## Imaginary Numbers

We usually imagine all the numbers as occupying a number line, with zero at the center, the negative numbers at the left, and the positive numbers at the right. The notion of "imaginary" or "complex" numbers generalizes this picture. Rather than existing on such a number line, complex numbers exist in a number

Throughout history, mankind has generalized the concept of "number", first from the integers to the fractions, then to zero and negative numbers, and finally to the "irrationals" like pi and the square root of two. Imaginary numbers follow in the light of previous generalizations, consisting of numbers existing outside the number line itself. The imaginaries link algebra with geometry, allowing numbers to represent points in the plane.

The imaginary numbers are simply the square roots of negative numbers. A positive number multiplied by itself is clearly positive, and the same is true of a negative number: therefore, the square root of a negative number cannot, itself, be positive, negative, or zero. As such, it must exist outside the number line.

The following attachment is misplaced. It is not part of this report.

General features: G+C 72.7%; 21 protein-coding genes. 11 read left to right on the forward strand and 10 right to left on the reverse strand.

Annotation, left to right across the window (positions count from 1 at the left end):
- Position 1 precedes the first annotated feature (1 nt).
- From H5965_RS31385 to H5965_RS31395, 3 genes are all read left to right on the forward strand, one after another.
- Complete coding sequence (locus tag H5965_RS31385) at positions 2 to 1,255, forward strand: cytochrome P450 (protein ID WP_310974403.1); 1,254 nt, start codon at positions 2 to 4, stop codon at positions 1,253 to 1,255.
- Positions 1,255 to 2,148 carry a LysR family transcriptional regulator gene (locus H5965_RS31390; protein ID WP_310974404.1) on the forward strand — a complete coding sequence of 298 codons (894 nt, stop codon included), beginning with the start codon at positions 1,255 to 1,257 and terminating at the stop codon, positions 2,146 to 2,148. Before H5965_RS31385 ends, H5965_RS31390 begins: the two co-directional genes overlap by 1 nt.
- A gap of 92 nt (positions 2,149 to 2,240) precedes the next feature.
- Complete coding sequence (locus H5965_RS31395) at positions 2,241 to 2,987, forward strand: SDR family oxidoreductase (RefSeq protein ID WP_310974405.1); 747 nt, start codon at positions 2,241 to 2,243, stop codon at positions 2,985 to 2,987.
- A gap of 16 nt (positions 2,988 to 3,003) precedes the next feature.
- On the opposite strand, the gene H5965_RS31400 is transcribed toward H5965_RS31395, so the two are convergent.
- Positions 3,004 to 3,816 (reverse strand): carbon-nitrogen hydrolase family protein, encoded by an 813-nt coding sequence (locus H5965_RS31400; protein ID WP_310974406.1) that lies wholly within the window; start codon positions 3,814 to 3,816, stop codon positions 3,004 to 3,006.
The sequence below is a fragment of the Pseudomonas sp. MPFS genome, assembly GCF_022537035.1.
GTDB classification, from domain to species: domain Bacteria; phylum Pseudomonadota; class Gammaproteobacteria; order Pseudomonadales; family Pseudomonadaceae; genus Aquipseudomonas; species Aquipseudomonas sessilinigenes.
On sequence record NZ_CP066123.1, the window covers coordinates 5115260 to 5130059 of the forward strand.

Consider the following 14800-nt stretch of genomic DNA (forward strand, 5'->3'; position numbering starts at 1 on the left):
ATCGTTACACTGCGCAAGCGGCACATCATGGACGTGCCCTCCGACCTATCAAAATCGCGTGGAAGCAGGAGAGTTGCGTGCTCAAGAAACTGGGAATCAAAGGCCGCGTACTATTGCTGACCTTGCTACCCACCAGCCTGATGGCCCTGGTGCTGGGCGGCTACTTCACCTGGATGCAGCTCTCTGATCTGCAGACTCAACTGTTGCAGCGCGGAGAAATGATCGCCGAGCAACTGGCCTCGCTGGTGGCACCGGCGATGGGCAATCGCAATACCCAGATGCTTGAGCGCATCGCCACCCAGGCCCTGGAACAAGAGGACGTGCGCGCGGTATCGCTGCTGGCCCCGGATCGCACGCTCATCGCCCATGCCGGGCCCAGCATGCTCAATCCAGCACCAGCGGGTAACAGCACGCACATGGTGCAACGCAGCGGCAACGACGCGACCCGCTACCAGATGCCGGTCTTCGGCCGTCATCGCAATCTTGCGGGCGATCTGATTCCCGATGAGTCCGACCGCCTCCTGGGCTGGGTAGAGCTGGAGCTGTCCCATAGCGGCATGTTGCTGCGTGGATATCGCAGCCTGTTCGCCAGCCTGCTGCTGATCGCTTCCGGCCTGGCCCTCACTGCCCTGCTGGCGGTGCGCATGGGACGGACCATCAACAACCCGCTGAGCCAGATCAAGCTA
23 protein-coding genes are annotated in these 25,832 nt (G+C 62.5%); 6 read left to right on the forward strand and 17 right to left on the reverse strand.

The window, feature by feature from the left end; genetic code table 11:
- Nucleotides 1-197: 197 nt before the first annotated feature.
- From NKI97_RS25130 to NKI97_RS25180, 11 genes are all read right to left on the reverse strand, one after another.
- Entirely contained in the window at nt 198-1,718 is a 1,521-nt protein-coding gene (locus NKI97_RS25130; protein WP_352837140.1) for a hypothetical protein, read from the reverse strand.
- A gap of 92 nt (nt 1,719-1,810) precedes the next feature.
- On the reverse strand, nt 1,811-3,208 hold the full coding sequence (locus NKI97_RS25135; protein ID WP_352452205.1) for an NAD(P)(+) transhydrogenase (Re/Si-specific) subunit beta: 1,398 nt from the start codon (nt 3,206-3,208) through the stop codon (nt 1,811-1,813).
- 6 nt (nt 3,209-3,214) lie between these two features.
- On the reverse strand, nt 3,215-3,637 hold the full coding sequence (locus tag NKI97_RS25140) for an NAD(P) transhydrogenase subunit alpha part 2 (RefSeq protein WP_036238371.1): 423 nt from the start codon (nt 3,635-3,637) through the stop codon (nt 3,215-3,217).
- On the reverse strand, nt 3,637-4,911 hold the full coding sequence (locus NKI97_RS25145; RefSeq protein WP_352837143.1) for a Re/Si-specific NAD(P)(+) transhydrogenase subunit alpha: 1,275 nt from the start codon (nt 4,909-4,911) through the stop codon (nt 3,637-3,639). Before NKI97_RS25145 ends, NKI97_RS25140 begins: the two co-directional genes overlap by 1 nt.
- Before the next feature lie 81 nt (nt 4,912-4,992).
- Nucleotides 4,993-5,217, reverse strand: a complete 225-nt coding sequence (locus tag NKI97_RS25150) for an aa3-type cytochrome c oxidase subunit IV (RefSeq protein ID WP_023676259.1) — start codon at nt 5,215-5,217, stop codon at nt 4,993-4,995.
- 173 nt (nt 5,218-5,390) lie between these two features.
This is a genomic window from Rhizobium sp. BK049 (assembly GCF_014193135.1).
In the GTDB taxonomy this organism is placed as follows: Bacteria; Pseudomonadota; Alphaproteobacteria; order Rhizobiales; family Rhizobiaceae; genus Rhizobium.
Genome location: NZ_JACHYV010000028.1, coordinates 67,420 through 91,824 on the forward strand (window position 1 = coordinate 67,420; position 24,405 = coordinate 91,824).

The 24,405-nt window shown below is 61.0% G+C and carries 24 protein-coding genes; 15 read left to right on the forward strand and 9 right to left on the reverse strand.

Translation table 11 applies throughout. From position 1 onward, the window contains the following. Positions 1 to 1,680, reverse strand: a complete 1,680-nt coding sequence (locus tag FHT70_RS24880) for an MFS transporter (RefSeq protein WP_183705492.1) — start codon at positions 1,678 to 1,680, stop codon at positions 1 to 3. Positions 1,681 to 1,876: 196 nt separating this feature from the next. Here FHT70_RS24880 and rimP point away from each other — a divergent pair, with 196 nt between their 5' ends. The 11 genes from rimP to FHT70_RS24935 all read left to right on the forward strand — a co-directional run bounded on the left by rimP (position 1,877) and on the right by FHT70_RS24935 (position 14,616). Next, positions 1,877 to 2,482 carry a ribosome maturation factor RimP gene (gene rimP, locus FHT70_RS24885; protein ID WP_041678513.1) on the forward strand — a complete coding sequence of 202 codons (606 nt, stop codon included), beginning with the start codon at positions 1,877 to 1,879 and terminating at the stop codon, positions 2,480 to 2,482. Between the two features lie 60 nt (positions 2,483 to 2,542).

On the number line, there are only two distinct directions: left and right. In the expanded plane of the imaginary numbers, however, there are an infinity of different directions: north, south, east, west, northeast, and so on. When imaginary numbers are combined with quantum physics, this increased variety results in a description of an infinity of alternate universes.

*plane*, a two-dimensional arena. QCI Theory combines imaginary numbers with the mathematics of quantum physics.Throughout history, mankind has generalized the concept of "number", first from the integers to the fractions, then to zero and negative numbers, and finally to the "irrationals" like pi and the square root of two. Imaginary numbers follow in the light of previous generalizations, consisting of numbers existing outside the number line itself. The imaginaries link algebra with geometry, allowing numbers to represent points in the plane.

The imaginary numbers are simply the square roots of negative numbers. A positive number multiplied by itself is clearly positive, and the same is true of a negative number: therefore, the square root of a negative number cannot, itself, be positive, negative, or zero. As such, it must exist outside the number line.

On the number line, there are only two distinct directions: left and right. In the expanded plane of the imaginary numbers, however, there are an infinity of different directions: north, south, east, west, northeast, and so on. When imaginary numbers are combined with quantum physics, this increased variety results in a description of an infinity of alternate universes.